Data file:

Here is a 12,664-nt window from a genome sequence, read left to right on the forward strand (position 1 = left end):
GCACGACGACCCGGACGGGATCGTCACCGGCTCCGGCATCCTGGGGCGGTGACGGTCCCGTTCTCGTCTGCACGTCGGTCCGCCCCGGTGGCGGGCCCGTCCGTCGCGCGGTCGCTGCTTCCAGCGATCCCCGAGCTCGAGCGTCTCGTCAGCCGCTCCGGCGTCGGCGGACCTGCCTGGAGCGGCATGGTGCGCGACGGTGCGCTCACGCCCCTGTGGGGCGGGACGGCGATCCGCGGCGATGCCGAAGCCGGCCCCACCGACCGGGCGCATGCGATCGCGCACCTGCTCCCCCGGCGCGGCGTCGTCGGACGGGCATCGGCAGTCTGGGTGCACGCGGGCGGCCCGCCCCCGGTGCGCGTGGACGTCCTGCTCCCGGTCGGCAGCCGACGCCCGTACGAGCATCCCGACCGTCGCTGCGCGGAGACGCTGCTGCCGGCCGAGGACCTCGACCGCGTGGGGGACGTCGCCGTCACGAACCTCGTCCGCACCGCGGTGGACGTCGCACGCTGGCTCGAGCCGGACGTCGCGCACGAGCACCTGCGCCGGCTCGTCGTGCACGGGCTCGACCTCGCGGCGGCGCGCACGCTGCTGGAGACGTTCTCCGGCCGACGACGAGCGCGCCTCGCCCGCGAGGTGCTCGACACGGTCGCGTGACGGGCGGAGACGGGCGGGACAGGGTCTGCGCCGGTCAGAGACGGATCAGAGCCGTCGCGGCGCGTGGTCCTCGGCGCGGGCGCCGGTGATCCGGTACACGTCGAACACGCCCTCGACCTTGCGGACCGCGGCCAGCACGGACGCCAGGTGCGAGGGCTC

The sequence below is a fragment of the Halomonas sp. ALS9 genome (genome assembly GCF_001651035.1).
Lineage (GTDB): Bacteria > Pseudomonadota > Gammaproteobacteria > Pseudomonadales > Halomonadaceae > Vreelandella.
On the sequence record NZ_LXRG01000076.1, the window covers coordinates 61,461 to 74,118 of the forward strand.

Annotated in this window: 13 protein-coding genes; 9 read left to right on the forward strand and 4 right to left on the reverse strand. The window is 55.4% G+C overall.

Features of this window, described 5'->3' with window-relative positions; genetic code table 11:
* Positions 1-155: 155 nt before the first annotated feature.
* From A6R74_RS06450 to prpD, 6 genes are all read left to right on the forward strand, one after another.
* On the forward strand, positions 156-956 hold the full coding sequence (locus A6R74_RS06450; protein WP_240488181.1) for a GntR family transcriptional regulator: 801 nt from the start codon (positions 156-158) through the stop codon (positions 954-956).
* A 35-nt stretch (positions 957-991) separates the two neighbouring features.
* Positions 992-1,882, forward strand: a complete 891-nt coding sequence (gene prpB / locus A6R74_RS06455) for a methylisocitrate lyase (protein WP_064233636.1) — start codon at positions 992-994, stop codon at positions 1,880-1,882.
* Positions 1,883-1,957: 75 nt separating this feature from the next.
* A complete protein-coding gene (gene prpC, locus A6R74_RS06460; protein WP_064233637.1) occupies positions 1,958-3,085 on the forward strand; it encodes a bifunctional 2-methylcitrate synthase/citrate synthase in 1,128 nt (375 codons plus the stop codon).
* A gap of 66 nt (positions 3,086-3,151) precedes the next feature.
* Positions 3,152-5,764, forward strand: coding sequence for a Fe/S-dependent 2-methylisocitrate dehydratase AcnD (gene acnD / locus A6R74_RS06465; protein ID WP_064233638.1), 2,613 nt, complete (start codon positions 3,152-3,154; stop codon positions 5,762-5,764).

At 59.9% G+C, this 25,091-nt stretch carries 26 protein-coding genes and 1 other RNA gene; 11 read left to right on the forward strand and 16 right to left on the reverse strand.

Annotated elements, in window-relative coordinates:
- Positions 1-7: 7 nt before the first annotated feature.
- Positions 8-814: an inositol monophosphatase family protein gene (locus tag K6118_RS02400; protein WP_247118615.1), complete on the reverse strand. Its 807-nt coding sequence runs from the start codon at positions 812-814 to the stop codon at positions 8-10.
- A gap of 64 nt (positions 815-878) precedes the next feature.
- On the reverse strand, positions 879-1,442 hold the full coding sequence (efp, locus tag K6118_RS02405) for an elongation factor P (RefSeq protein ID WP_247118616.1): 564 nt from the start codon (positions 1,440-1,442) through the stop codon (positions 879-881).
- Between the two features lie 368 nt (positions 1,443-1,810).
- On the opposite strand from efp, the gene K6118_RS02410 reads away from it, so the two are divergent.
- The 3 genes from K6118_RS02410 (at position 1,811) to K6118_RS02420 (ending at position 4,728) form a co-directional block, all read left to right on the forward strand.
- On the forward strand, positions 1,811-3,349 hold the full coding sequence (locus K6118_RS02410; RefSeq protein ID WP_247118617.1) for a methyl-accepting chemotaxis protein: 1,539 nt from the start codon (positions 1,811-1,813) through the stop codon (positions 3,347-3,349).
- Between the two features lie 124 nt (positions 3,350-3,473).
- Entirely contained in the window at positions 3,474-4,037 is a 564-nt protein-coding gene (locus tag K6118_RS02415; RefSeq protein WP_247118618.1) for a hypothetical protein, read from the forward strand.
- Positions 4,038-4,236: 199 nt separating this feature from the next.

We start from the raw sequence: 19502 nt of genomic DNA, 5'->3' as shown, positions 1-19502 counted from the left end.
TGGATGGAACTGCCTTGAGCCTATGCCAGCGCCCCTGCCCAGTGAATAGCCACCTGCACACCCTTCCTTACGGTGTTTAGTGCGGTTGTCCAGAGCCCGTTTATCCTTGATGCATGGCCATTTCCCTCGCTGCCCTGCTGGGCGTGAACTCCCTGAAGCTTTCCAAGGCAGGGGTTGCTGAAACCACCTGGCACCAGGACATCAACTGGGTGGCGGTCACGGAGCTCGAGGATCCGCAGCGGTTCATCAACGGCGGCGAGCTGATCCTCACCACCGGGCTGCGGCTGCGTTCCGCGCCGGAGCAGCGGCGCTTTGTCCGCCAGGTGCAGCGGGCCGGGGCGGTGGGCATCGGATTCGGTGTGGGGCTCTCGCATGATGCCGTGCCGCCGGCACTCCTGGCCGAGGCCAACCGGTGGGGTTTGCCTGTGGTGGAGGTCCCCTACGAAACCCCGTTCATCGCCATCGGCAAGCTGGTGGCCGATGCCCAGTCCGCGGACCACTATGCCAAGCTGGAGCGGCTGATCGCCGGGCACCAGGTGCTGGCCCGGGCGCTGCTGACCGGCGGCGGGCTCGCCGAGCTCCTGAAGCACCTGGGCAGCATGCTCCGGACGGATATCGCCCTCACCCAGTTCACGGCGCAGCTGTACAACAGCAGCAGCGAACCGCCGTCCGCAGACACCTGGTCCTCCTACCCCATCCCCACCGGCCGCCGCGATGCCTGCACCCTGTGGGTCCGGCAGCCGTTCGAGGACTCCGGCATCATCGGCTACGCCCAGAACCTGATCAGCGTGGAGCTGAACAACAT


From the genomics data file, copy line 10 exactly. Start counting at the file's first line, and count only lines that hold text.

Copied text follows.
* On the forward strand, positions 156-956 hold the full coding sequence (locus A6R74_RS06450; protein WP_240488181.1) for a GntR family transcriptional regulator: 801 nt from the start codon (positions 156-158) through the stop codon (positions 954-956).